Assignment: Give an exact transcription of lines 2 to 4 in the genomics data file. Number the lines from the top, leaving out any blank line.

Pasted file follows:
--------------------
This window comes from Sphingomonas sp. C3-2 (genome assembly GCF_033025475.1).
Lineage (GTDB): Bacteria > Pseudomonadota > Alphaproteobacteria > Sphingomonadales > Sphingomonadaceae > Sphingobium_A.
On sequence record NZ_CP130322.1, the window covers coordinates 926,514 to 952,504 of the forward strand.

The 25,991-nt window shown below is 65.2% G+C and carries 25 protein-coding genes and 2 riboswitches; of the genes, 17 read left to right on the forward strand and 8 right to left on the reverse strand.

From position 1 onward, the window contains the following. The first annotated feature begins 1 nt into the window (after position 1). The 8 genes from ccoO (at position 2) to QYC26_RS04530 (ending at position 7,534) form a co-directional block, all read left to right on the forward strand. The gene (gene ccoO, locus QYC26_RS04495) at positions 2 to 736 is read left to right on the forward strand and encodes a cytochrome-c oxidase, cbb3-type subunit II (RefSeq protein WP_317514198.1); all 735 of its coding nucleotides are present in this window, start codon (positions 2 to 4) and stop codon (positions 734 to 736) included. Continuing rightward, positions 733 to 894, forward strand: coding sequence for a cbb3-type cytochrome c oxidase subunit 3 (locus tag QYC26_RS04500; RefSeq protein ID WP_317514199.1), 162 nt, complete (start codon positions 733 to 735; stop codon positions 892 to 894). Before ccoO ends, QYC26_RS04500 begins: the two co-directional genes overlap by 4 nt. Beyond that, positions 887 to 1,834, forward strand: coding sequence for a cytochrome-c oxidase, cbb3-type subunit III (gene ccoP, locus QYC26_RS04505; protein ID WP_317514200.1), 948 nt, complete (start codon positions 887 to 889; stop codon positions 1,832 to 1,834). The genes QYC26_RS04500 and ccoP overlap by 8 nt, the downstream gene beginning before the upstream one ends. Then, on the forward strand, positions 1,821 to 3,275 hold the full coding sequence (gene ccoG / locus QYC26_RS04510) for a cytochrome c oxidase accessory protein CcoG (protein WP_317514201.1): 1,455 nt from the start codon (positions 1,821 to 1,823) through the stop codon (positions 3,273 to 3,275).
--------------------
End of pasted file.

Lineage (GTDB): Bacteria > Pseudomonadota > Alphaproteobacteria > Sphingomonadales > Sphingomonadaceae > Sphingobium_A.
On sequence record NZ_CP130322.1, the window covers coordinates 926,514 to 952,504 of the forward strand.

The 25,991-nt window shown below is 65.2% G+C and carries 25 protein-coding genes and 2 riboswitches; of the genes, 17 read left to right on the forward strand and 8 right to left on the reverse strand.